South Africa

ARBITRATION BATTLE

SA Rugby boss Jurie Roux ordered to pay back R37m to Stellenbosch University after losing appeal

SA Rugby chief executive Jurie Roux. (Photo: Ashley Vlotman / Gallo Images)
By Craig Ray
10 Dec 2021 7

Another difficult year for SA Rugby became harder with the news that chief executive Jurie Roux must pay back R37m to Stellenbosch University.

SA Rugby (Saru) chief executive Jurie Roux’s six-year legal battle with Stellenbosch University (Maties) has reached the end of the road. 

Roux lost an appeal against a 2020 arbitration ruling that ordered him to pay back R37-million to the university for misallocation of funds relating to his tenure in the finance department of the rugby club. Roux has also been ordered to pay the university’s legal costs. 

The Arbitration Appeal Tribunal panel said: “Mr Roux’s strategy was in various instances glaringly evasive, consisting, as it did, of reams of bald denials in his ultimately amended plea. His evidence was no different – evasive and argumentative, and smacked of sophism.” 

Maties’ chief operating officer, Professor Stan du Plessis, said: Stellenbosch University is pleased that this matter has been successfully concluded, with awards in its favour on all its claims. These claims arose from SU’s commitment to good corporate governance.” 

Saru responded: “The Executive Council (Exco) of SA Rugby has been advised of the outcome of the appeal of the arbitration process involving Jurie Roux and his former employer, Stellenbosch University.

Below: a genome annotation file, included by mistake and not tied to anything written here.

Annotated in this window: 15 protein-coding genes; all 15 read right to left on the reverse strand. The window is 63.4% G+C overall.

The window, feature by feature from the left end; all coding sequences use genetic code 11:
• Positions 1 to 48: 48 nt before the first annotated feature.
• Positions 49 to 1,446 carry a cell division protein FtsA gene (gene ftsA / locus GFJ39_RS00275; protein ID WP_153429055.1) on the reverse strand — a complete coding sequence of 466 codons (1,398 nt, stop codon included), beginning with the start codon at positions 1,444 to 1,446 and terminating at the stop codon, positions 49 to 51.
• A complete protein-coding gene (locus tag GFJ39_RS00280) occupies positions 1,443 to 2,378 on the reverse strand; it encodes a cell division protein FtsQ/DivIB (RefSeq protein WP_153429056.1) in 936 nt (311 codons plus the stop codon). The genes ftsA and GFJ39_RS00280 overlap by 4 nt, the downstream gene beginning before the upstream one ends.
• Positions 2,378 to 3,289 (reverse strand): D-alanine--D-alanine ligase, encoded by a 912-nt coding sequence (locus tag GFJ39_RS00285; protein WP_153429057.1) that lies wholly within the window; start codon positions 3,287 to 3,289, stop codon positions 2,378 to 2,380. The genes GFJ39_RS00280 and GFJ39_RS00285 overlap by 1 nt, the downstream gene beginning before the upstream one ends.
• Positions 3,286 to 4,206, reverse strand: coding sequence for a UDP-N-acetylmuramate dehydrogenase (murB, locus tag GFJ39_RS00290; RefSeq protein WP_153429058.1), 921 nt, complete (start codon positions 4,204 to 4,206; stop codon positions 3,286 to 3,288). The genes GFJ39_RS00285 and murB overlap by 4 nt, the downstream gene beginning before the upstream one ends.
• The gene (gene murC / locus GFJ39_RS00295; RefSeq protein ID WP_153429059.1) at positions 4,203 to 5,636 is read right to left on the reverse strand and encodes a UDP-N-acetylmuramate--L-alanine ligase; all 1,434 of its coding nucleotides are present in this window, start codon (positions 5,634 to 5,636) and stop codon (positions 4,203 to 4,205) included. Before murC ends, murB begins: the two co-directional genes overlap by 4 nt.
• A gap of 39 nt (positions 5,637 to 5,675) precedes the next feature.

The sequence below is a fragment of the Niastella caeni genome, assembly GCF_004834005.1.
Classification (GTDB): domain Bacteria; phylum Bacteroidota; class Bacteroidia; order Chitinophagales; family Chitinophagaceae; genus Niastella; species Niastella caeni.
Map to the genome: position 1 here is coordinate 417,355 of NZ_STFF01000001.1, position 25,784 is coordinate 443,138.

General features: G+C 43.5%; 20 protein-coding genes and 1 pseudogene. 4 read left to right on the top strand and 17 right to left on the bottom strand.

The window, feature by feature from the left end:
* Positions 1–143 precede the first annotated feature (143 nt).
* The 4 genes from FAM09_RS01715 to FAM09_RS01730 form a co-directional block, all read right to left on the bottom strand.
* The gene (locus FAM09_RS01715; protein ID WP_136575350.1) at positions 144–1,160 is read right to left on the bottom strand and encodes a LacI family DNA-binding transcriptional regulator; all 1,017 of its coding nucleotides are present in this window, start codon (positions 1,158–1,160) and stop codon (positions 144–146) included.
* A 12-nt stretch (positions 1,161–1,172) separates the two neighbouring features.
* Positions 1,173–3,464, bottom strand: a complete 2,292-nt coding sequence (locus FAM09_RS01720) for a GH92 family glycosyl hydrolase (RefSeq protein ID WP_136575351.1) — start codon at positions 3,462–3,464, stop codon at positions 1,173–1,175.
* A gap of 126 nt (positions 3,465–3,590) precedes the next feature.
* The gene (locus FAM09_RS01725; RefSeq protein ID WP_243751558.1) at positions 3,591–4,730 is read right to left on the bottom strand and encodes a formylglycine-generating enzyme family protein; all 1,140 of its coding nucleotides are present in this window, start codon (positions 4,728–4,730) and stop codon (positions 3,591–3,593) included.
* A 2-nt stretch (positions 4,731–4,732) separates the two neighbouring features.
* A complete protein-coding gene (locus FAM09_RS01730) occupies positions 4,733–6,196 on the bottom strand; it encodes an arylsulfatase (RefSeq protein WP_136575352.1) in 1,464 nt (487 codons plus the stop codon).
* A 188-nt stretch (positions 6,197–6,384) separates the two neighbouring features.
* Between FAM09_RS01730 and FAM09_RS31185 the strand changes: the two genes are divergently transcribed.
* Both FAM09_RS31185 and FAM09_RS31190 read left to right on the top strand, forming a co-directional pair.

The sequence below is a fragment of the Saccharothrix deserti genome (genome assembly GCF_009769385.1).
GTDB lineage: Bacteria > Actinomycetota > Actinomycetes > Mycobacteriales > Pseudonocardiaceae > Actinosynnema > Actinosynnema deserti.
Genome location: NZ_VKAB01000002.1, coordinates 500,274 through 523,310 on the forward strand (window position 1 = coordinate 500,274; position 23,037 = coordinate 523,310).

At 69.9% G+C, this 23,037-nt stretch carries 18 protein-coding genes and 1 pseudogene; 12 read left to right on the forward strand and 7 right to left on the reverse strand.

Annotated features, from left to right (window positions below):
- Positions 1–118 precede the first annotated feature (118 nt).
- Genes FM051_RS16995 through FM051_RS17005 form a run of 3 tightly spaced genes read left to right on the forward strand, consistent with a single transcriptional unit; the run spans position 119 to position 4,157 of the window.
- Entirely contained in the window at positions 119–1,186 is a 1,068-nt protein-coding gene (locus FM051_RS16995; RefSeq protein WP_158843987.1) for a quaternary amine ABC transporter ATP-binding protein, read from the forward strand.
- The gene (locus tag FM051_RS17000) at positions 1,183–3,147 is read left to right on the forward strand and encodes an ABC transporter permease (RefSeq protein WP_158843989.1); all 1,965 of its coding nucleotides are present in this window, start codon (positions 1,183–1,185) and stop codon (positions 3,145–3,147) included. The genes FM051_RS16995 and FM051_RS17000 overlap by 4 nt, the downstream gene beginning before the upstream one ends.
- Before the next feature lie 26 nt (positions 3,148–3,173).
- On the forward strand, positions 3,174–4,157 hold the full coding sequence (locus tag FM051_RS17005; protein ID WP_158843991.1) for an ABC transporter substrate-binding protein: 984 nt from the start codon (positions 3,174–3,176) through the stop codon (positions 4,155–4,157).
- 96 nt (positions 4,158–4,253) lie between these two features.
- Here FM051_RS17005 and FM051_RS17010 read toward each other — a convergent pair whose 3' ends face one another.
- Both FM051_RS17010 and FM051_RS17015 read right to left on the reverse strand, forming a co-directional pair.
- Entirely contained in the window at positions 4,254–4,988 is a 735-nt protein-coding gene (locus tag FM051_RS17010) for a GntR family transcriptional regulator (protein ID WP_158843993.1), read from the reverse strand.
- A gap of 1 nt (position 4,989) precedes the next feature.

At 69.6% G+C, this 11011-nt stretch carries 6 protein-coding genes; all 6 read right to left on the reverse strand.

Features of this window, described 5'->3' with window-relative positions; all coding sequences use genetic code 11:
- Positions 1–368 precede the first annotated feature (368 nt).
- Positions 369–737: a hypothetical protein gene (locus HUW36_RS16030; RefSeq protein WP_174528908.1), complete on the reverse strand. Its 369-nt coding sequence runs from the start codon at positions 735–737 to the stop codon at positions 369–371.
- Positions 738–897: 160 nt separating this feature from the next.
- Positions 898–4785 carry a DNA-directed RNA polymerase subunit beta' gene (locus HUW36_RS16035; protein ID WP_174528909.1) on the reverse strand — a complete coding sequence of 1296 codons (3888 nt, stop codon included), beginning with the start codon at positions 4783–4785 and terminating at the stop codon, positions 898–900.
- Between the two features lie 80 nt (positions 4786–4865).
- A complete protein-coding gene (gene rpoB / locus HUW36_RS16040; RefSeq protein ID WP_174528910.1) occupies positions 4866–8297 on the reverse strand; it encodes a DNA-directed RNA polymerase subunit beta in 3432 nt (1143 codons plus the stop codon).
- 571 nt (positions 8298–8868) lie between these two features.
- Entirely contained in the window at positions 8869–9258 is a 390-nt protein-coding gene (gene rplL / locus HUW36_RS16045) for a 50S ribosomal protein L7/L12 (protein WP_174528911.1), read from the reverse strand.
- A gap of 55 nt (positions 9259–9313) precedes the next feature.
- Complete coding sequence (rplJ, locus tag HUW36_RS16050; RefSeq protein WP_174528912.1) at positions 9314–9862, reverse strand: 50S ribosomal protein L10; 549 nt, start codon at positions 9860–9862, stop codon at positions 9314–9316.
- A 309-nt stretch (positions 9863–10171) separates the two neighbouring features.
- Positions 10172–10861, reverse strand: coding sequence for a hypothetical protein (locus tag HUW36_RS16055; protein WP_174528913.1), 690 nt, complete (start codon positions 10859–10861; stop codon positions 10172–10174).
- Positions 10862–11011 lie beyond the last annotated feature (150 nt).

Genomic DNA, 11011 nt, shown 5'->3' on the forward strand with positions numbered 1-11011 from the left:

“SA Rugby will make no further comment until such time as the Exco has had the opportunity to confer with its legal advisers.”  

Roux didn’t personally benefit

The case relates to Roux’s time at the Maties Rugby Club when he was a senior director in the university’s finance department and chairman of the rugby club. He was involved from 2002 to 2010. 

The university accused Roux and a colleague, Chris de Beer, of misappropriating funds from the club and of being in breach of their employment contracts. 

Maties appointed auditors KPMG to forensically investigate the rugby club’s finances covering the time when Roux was in charge of payments. In 2012 – a year before he started as Saru’s chief executive – the report found irregularities in the allocation of funds. 

But interestingly, neither the original ruling, nor the appeal ruling issued this week, claim that Roux personally financially benefited from the missing funds. The KPMG report also confirmed that Roux did not benefit personally from the missing funds.